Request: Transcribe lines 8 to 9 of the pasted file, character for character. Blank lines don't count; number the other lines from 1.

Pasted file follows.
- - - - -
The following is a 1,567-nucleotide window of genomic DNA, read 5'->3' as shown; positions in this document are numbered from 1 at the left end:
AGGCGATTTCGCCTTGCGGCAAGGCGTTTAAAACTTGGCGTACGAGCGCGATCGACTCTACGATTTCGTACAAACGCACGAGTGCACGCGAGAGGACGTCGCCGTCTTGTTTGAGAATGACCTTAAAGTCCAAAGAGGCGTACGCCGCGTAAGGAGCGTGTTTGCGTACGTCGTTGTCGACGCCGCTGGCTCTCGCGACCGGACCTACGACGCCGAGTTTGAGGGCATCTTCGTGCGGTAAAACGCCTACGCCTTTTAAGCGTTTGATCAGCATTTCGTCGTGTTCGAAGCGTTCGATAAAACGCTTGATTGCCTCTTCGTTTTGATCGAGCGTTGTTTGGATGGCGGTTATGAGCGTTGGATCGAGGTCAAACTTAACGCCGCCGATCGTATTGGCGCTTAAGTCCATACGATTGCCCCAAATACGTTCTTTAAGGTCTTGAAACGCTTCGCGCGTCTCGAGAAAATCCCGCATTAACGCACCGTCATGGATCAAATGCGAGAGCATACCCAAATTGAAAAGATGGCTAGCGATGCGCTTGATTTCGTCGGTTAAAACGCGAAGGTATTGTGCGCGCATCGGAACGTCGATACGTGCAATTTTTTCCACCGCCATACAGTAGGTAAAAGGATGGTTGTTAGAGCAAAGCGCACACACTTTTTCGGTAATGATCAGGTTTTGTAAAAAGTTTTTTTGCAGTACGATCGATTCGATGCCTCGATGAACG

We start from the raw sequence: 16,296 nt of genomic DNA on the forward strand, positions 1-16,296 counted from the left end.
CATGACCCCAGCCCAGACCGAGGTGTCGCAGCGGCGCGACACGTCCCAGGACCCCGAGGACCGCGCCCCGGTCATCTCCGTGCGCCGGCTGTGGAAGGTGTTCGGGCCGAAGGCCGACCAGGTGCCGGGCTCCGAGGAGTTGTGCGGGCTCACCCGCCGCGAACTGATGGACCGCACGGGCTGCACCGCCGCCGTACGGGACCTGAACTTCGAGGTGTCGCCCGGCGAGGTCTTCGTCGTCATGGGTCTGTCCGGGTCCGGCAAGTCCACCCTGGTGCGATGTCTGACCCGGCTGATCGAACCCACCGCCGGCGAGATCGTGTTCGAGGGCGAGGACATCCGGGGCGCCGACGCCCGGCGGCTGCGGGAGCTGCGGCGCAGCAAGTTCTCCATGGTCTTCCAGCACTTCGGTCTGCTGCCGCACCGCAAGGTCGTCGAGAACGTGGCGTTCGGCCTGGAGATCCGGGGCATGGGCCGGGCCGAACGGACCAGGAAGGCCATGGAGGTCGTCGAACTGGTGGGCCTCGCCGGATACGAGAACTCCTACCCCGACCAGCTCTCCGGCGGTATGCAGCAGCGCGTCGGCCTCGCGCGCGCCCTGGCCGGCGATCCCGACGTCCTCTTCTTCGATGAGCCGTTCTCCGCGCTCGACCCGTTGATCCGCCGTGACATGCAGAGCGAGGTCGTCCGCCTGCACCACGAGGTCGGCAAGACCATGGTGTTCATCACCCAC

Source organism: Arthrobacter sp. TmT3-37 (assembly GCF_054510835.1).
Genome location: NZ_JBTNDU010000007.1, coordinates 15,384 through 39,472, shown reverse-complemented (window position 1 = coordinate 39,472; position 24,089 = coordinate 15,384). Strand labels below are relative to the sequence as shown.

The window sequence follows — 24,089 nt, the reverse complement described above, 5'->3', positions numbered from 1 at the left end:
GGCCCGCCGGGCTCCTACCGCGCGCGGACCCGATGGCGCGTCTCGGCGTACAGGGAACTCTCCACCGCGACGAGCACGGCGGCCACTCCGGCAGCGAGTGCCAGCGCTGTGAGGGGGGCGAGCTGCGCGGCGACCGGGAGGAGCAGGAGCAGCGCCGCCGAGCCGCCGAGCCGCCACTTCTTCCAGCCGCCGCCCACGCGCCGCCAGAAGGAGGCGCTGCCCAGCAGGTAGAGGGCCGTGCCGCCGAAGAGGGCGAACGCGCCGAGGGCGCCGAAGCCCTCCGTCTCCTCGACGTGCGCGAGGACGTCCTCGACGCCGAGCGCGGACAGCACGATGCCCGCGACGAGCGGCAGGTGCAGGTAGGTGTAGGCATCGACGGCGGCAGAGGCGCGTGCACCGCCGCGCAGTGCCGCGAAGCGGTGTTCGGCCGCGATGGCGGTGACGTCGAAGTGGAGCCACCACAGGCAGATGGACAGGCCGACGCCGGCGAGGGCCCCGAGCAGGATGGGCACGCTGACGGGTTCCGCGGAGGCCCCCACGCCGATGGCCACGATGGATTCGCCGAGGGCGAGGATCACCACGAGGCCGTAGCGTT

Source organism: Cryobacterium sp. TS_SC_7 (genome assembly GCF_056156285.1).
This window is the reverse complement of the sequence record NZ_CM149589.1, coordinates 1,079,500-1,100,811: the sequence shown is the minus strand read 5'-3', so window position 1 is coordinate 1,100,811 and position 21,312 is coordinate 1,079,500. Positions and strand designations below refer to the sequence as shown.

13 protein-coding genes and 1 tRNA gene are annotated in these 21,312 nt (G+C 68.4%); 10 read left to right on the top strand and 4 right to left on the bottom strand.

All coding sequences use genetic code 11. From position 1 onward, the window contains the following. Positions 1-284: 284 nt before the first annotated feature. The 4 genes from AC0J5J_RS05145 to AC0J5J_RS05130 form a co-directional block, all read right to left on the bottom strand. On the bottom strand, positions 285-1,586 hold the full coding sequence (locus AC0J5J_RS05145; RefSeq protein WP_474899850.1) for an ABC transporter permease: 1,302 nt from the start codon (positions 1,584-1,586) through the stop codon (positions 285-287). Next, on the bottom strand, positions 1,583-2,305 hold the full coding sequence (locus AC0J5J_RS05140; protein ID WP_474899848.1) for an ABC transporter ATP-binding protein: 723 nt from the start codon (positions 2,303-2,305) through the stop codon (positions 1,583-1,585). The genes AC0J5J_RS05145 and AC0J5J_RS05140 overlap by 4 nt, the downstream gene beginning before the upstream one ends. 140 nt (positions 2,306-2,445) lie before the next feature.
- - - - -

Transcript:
GGCCCGCCGGGCTCCTACCGCGCGCGGACCCGATGGCGCGTCTCGGCGTACAGGGAACTCTCCACCGCGACGAGCACGGCGGCCACTCCGGCAGCGAGTGCCAGCGCTGTGAGGGGGGCGAGCTGCGCGGCGACCGGGAGGAGCAGGAGCAGCGCCGCCGAGCCGCCGAGCCGCCACTTCTTCCAGCCGCCGCCCACGCGCCGCCAGAAGGAGGCGCTGCCCAGCAGGTAGAGGGCCGTGCCGCCGAAGAGGGCGAACGCGCCGAGGGCGCCGAAGCCCTCCGTCTCCTCGACGTGCGCGAGGACGTCCTCGACGCCGAGCGCGGACAGCACGATGCCCGCGACGAGCGGCAGGTGCAGGTAGGTGTAGGCATCGACGGCGGCAGAGGCGCGTGCACCGCCGCGCAGTGCCGCGAAGCGGTGTTCGGCCGCGATGGCGGTGACGTCGAAGTGGAGCCACCACAGGCAGATGGACAGGCCGACGCCGGCGAGGGCCCCGAGCAGGATGGGCACGCTGACGGGTTCCGCGGAGGCCCCCACGCCGATGGCCACGATGGATTCGCCGAGGGCGAGGATCACCACGAGGCCGTAGCGTT

Source organism: Cryobacterium sp. TS_SC_7 (genome assembly GCF_056156285.1).